"We're taking a real practical approach to the movie and standing the action genre on its head: Taking a guy as formidable as Dwayne Johnson and putting him in real-world rules," Waugh said. "How far would you go to protect your kids? It's about falling down that rabbit hole and going deeper and deeper and deeper."

While his days of crashing cars and jumping off buildings might be behind him, Waugh is also getting a chance to return to a subject close to his stunt man roots.

The Austinite is working on a script for a warts-and-all biopic about legendary daredevil Evel Knievel, based on Leigh Montville's biography "Evel: The High-Flying Life of Evel Knievel: American Showman, Daredevil, and Legend."

"The script very much captures what we all loved about him, but it also captures the demons of the man and what I think is the epitome of the struggle for stardom at any cost," Waugh said. "His family suffered for it. He suffered for it. But he was not going to be denied."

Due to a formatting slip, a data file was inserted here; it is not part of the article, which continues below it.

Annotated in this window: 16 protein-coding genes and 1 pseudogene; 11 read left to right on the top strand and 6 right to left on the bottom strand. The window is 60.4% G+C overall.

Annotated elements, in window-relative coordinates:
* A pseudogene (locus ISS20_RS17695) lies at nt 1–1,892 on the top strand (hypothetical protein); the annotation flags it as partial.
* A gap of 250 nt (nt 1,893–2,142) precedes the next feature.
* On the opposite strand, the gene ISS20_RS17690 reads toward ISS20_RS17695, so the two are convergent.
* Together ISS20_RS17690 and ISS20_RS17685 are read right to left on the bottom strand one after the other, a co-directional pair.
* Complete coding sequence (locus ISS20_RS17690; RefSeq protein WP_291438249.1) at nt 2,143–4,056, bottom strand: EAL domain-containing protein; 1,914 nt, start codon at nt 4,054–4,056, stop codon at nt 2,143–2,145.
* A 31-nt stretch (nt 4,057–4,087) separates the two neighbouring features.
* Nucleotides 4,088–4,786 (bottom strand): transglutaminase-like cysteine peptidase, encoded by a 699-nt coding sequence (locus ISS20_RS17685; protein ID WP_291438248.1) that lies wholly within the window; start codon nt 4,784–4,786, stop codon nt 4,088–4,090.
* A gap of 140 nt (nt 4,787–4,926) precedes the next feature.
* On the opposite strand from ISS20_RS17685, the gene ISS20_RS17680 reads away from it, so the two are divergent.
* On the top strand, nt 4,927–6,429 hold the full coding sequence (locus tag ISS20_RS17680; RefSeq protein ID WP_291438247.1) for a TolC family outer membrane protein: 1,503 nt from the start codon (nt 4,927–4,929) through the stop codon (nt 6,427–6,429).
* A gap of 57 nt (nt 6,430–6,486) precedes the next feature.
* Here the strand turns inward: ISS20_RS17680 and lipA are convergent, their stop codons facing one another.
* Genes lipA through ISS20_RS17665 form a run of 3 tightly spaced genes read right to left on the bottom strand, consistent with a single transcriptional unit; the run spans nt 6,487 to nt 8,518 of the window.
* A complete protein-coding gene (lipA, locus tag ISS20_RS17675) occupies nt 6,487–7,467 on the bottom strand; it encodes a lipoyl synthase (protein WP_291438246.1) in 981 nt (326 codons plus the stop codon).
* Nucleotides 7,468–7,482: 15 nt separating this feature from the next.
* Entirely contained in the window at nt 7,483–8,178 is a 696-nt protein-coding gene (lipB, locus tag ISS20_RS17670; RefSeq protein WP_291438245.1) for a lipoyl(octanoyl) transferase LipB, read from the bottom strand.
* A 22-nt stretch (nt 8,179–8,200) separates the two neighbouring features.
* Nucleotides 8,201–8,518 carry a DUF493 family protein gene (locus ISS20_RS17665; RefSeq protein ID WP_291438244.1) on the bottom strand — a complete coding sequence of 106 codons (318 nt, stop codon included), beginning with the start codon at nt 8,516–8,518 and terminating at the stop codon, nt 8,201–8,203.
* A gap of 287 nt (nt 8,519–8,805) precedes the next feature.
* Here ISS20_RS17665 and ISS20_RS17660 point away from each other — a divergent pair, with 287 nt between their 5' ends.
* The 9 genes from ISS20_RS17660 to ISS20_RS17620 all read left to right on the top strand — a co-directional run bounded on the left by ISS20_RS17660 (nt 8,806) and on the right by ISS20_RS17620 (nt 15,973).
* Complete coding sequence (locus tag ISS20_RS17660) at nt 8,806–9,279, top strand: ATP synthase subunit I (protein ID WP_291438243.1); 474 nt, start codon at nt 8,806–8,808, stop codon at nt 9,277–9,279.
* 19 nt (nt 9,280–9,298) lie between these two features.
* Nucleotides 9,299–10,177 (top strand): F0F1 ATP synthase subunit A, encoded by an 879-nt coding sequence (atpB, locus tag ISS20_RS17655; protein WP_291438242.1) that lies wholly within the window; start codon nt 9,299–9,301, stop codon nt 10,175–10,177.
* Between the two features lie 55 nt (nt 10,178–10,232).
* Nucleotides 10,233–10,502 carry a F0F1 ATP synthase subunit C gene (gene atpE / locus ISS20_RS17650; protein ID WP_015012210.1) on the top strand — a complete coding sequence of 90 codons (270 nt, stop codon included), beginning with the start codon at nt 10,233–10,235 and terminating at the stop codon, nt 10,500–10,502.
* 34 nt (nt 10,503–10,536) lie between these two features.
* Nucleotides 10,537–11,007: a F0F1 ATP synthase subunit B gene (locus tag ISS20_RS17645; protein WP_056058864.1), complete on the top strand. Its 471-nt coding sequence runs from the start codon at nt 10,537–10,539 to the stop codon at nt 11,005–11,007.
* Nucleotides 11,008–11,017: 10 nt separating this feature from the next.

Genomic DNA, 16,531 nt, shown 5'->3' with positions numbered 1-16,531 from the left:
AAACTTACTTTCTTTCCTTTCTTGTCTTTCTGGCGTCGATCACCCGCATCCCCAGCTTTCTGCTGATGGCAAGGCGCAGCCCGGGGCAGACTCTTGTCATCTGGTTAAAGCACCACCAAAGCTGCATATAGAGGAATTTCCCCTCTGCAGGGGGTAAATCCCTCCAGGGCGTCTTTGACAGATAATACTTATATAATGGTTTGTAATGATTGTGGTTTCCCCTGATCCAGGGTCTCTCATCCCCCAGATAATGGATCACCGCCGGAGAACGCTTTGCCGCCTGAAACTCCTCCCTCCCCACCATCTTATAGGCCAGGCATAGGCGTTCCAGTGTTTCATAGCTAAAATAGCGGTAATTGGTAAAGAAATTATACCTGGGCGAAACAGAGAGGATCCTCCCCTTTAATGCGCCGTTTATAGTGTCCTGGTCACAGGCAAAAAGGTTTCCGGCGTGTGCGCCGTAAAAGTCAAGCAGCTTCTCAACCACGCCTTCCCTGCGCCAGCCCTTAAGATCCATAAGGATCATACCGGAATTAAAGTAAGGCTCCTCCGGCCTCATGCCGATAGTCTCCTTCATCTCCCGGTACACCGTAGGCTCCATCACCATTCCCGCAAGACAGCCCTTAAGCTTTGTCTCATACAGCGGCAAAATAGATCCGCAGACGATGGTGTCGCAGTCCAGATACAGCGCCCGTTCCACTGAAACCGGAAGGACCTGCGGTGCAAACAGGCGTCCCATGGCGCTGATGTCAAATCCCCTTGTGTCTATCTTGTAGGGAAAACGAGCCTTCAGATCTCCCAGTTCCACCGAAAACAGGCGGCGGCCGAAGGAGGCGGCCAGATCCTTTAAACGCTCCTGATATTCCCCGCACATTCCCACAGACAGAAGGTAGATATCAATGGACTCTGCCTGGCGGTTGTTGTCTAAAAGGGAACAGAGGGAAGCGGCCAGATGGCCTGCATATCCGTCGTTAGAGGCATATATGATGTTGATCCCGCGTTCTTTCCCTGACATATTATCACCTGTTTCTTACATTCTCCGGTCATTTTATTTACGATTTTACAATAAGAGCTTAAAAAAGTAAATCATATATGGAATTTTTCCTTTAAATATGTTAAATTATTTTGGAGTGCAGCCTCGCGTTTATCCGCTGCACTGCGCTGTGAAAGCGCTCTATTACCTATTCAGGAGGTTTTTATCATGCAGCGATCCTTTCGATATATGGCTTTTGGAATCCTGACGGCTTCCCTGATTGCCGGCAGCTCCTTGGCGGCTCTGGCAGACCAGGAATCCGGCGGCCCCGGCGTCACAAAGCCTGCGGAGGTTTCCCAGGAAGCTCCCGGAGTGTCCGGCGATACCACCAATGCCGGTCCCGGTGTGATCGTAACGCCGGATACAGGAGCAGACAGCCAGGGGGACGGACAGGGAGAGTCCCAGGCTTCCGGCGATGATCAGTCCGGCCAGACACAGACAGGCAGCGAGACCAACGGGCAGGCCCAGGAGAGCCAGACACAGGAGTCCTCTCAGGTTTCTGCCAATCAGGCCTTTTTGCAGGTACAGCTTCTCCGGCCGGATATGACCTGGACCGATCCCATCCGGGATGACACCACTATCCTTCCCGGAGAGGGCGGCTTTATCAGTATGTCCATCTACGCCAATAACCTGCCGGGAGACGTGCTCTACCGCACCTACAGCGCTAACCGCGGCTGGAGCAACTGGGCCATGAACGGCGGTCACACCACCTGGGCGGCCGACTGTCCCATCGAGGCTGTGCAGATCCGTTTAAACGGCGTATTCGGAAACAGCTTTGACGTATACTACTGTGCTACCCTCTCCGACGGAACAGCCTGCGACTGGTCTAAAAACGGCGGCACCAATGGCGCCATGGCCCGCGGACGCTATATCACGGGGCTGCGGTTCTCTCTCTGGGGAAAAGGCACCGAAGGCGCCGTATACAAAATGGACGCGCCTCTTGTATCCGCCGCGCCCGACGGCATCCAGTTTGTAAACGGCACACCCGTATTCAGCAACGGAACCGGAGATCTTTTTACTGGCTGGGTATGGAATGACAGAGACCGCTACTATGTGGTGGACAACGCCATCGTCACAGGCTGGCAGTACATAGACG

For Waugh, the commitment to family and career aren't mutually exclusive.

In a sense, coming to Austin has been akin to going back home. He gets to continue to work in movies while raising his family in a city that values both community and culture, away from Hollywood.

"The great thing about writing is that I can still do rewrites and still do a lot of different things to make a living and I don't have to live in Los Angeles," Waugh said.

"It's been great for me to be hubbed in the middle of the country in a place I absolutely love, that I call L.A. without the attitude, because every form of culture of Los Angeles is available here. There are other places to move in the country that are cheaper, there are other places in the country that still give you a small-town life, but I wasn't ready to lose the culture of Los Angeles or what I love, which is film and art. I get the best of all worlds here. Austin allows me to have my cake and eat it, too."

modam@statesman.com; 912-5986